X-Rating – 3.5/5: Gambit’s power, in summary, is the ability to blow stuff up. That’s worth three points on its own. He gets extra credit for his combat skills and sense of humor. He would’ve scored higher, but I’ve penalised him for not being a gentleman. That’s no way to speak to a lady, Mr. LeBeau. Especially when that lady could turn you inside-out like a glove puppet.
Storm is a little different from the rest of the X-Men. I like her, I’d go as far to say that she’s one of my favourites – the team just isn’t complete without her. But I’ve never been able to reconcile her mutant ability with common sense. Controlling the weather isn’t anything to do with genetics, it’s not something you can be born with. No matter how flimsy, all the other X-Men have some sort of scientific explanation for their abilities. But making tornadoes, conjuring up monsoons and dropping icebergs on people isn’t ‘ability’, it’s just magic.
Let’s just suspend our disbelief for a moment and focus on Storm as a character. She’s really neat – Born Ororo Munroe to her African mother and American father, her parents were later killed in the Suez Crisis, leaving her orphaned in Cairo and, eventually, wandering the Serengeti where she wound up being worshipped as a god because of her powers. Found by Charles Xavier, she came back to the States to join the X-Men. Charles used his psychic ability to figure out how the hell a child gets from Egypt to Tanzania on foot.
X-Rating – 4/5: She’s seen some shit, and is a natural leader and mother figure to the younger X-Men. A great character, spoiled by Halle Berry’s portrayal in the movies, if you ask me. I love the costume, love the character, I just have to accept that magic is a thing now.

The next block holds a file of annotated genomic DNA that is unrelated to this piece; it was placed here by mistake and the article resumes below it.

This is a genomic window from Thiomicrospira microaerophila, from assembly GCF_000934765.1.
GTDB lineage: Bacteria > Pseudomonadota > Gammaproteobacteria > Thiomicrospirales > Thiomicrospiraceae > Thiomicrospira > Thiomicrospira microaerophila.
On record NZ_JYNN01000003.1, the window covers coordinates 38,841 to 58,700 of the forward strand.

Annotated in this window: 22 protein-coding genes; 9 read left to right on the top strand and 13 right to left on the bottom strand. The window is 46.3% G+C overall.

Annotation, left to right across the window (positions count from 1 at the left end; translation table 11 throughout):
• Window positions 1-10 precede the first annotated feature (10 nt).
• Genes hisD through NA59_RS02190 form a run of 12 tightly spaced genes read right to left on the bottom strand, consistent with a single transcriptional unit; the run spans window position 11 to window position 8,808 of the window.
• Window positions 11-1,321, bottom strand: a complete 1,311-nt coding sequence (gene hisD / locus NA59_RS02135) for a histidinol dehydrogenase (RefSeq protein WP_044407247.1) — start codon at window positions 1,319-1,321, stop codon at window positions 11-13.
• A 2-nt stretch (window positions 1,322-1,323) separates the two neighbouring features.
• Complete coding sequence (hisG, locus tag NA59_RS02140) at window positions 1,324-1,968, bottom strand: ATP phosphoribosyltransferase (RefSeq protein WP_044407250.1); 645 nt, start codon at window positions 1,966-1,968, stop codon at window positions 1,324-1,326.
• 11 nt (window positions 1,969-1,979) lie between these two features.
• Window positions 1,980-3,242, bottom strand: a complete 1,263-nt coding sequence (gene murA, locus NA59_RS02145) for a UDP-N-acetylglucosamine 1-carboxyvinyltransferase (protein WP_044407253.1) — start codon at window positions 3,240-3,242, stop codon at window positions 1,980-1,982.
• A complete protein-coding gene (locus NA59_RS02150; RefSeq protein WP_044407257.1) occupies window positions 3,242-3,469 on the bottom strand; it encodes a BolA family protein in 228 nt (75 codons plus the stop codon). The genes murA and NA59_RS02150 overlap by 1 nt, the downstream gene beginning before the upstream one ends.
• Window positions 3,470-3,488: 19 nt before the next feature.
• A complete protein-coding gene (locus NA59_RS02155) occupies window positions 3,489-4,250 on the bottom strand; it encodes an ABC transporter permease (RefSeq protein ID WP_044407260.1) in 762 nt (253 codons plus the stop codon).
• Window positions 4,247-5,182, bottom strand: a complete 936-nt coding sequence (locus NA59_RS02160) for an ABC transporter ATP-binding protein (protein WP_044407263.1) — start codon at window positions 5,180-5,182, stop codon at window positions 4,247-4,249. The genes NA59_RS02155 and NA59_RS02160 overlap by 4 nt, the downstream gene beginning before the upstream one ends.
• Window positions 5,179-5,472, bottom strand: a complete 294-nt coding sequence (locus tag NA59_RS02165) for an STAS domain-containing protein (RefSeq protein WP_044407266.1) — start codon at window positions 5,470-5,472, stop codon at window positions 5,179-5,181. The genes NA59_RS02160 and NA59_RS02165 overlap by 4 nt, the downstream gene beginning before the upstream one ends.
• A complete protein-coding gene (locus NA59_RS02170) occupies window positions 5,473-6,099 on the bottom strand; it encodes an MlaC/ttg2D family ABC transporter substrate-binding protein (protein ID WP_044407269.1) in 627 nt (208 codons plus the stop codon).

Rouge is my favourite X-man, if not my favourite superhero of all time. She’s powerful beyond belief, beautiful, and like all of us, has some demons lurking way down deep inside. Her mutant power is the ability to temporarily absorb other people’s powers. That’s it. It’s not really very useful, and if she touches a non-mutant, a muggle or whatever, they pretty much die. Terrified of this, Rogue wraps herself up from head to cameltoe in green spandex – her skin never to touch any living thing. Of all the X-Men, I think that Rogue pays the highest price for her abilities.
Although technically she only has the one latent power, Rogue long ago absorbed a whole set of abilities from another mutant. For some reason they stuck, and ever since she’s been indestructible, super strong and able to fly.
X-Rating – 5/5: With that kind of strength comes a gentleness that I’m jealous of. We’ve all dreamed of being a superhero, whether Spiderman or Batman or whatever. But sometimes I think that these characters are having their cake and eating it too. Nothing in this world comes for free, and Rogue’s incredible powers come with an incredible price. Truth be told, it’s a price I’d pay along with a couple other body parts if it meant I could be Rogue. For realsies.
That’s all for today, folks. I haven’t covered all of the X-men, not by a long way, so maybe I’ll return to talk about the others. Why not sound off in the comments and let me know your favourites?
“Great for scooting”